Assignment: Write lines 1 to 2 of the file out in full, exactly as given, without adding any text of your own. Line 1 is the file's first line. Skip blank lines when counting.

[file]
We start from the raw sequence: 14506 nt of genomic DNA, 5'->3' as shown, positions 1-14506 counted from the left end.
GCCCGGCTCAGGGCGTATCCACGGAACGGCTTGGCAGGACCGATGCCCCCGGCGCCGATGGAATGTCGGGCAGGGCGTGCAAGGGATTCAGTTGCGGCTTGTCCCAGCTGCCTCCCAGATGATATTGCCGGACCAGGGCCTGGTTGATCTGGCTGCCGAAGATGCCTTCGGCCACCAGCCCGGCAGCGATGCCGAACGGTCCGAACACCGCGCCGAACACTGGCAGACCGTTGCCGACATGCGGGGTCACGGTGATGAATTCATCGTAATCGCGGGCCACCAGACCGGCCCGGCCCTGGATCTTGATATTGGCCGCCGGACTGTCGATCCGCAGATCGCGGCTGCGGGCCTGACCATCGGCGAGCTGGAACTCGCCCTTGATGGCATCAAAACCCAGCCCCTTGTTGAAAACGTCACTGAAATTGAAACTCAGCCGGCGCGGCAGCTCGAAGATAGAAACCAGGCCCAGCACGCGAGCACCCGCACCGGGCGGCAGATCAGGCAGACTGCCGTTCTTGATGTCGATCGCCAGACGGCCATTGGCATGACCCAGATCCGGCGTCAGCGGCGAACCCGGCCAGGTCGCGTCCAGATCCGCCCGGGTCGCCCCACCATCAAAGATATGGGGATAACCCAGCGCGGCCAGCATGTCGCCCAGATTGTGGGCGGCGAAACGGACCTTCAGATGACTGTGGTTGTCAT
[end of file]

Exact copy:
We start from the raw sequence: 14506 nt of genomic DNA, 5'->3' as shown, positions 1-14506 counted from the left end.
GCCCGGCTCAGGGCGTATCCACGGAACGGCTTGGCAGGACCGATGCCCCCGGCGCCGATGGAATGTCGGGCAGGGCGTGCAAGGGATTCAGTTGCGGCTTGTCCCAGCTGCCTCCCAGATGATATTGCCGGACCAGGGCCTGGTTGATCTGGCTGCCGAAGATGCCTTCGGCCACCAGCCCGGCAGCGATGCCGAACGGTCCGAACACCGCGCCGAACACTGGCAGACCGTTGCCGACATGCGGGGTCACGGTGATGAATTCATCGTAATCGCGGGCCACCAGACCGGCCCGGCCCTGGATCTTGATATTGGCCGCCGGACTGTCGATCCGCAGATCGCGGCTGCGGGCCTGACCATCGGCGAGCTGGAACTCGCCCTTGATGGCATCAAAACCCAGCCCCTTGTTGAAAACGTCACTGAAATTGAAACTCAGCCGGCGCGGCAGCTCGAAGATAGAAACCAGGCCCAGCACGCGAGCACCCGCACCGGGCGGCAGATCAGGCAGACTGCCGTTCTTGATGTCGATCGCCAGACGGCCATTGGCATGACCCAGATCCGGCGTCAGCGGCGAACCCGGCCAGGTCGCGTCCAGATCCGCCCGGGTCGCCCCACCATCAAAGATATGGGGATAACCCAGCGCGGCCAGCATGTCGCCCAGATTGTGGGCGGCGAAACGGACCTTCAGATGACTGTGGTTGTCAT